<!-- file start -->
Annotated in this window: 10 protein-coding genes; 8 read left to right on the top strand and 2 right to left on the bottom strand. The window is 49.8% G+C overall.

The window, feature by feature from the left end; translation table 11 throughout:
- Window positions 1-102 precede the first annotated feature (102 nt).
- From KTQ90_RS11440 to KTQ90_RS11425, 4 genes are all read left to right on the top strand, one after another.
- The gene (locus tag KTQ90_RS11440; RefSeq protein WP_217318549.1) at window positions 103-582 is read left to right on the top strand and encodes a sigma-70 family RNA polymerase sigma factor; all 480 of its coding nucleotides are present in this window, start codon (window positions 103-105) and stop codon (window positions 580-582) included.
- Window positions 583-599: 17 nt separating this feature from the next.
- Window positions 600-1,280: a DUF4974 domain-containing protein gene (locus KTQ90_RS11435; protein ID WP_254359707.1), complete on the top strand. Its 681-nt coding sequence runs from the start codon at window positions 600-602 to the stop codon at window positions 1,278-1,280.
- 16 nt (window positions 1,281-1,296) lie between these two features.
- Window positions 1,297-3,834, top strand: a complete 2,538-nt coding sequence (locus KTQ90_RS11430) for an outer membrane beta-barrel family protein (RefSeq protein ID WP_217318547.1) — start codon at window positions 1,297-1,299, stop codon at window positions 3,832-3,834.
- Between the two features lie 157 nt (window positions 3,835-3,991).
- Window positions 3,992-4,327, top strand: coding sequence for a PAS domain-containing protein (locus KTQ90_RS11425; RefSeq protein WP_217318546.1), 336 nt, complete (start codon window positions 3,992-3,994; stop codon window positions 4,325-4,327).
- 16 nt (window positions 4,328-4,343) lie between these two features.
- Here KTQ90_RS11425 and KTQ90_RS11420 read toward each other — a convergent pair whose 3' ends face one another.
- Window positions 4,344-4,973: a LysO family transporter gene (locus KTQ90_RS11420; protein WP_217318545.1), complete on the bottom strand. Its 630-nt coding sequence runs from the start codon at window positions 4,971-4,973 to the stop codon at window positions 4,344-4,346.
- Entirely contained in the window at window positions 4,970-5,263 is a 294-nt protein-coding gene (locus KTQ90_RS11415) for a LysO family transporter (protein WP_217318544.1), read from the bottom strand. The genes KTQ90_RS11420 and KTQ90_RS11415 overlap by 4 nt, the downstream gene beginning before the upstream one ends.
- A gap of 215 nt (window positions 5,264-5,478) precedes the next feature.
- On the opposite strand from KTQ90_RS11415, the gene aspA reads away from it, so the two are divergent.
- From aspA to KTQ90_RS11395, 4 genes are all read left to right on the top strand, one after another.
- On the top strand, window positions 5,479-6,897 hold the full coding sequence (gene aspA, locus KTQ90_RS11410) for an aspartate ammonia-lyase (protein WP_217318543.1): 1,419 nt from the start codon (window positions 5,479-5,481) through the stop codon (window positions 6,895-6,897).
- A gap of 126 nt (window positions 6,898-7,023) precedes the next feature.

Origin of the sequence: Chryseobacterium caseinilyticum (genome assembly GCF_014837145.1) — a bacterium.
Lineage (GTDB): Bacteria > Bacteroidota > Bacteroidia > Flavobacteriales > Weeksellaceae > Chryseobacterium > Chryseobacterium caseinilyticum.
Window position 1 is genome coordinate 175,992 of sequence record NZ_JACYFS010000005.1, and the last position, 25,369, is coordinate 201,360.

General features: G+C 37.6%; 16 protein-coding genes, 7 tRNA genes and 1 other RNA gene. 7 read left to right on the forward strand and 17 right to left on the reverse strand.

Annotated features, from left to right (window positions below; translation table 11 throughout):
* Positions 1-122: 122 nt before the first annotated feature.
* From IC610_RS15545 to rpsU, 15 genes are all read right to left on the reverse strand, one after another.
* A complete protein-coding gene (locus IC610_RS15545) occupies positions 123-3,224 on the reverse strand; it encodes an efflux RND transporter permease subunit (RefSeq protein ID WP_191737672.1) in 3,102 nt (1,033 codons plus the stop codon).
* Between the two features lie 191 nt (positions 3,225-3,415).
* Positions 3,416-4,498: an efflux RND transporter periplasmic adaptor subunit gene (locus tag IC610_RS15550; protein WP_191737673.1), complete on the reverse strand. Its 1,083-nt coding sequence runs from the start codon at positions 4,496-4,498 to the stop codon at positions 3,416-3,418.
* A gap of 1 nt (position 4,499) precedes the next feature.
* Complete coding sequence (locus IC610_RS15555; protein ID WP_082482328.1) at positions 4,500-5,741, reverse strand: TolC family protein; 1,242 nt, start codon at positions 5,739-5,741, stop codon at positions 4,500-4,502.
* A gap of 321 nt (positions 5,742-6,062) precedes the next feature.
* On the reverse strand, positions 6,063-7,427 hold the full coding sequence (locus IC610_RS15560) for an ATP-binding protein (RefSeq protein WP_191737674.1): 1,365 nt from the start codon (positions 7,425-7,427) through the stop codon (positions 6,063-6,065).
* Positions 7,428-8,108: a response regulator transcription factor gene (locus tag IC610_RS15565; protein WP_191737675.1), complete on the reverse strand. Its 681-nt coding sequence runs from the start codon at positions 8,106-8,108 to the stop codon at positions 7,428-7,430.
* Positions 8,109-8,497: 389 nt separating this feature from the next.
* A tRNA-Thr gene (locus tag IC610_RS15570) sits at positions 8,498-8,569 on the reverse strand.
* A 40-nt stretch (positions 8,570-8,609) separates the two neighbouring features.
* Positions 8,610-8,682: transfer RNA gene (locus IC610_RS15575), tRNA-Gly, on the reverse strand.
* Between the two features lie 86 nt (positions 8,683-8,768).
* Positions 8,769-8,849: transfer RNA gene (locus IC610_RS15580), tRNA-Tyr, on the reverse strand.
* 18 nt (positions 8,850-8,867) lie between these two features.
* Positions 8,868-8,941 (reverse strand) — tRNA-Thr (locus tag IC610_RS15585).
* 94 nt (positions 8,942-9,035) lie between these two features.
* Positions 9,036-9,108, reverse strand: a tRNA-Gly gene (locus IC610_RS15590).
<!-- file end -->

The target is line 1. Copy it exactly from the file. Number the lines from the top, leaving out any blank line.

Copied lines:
Annotated in this window: 10 protein-coding genes; 8 read left to right on the top strand and 2 right to left on the bottom strand. The window is 49.8% G+C overall.